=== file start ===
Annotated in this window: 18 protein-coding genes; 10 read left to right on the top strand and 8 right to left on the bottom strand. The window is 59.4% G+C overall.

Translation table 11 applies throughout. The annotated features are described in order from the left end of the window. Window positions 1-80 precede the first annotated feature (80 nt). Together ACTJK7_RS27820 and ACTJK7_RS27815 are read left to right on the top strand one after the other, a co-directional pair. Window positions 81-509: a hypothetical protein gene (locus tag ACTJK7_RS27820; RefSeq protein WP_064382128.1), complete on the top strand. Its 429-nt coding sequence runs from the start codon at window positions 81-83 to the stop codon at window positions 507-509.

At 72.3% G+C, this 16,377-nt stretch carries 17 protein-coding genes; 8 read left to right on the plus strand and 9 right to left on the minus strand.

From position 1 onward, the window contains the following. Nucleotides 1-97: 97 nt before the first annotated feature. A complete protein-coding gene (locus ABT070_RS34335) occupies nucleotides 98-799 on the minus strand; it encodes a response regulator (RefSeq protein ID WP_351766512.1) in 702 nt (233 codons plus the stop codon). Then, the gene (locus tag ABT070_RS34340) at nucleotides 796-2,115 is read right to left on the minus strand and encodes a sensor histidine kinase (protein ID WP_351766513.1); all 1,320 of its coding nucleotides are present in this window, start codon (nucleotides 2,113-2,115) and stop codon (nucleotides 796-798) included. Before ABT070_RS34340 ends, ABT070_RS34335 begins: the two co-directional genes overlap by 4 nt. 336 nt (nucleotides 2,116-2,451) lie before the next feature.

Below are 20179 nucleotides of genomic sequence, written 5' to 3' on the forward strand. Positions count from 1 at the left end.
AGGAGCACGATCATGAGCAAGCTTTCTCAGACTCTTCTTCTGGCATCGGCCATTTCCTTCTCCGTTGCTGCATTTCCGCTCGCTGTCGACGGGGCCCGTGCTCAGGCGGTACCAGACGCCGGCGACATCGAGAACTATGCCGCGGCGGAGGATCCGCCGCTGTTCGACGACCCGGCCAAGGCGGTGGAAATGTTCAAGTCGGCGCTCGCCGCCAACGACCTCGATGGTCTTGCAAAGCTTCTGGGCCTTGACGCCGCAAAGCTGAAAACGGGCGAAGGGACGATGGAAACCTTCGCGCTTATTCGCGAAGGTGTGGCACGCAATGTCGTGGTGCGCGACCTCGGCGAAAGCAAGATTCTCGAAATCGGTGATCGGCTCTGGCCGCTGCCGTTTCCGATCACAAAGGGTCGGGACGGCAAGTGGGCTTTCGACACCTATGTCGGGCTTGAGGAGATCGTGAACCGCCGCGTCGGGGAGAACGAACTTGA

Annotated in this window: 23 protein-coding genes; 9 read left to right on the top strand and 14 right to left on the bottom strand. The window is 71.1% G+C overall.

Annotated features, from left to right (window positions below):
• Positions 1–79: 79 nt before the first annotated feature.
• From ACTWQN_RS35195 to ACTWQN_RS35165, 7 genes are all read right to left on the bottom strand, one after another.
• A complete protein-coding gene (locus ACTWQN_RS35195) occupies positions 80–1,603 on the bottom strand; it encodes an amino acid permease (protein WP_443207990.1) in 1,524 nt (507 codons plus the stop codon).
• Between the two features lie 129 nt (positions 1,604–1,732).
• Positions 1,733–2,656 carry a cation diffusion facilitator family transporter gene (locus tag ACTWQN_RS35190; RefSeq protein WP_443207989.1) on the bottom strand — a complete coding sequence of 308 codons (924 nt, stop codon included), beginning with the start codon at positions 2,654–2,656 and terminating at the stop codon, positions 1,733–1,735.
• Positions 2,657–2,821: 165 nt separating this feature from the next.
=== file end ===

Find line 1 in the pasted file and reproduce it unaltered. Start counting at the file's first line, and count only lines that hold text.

Annotated in this window: 18 protein-coding genes; 10 read left to right on the top strand and 8 right to left on the bottom strand. The window is 59.4% G+C overall.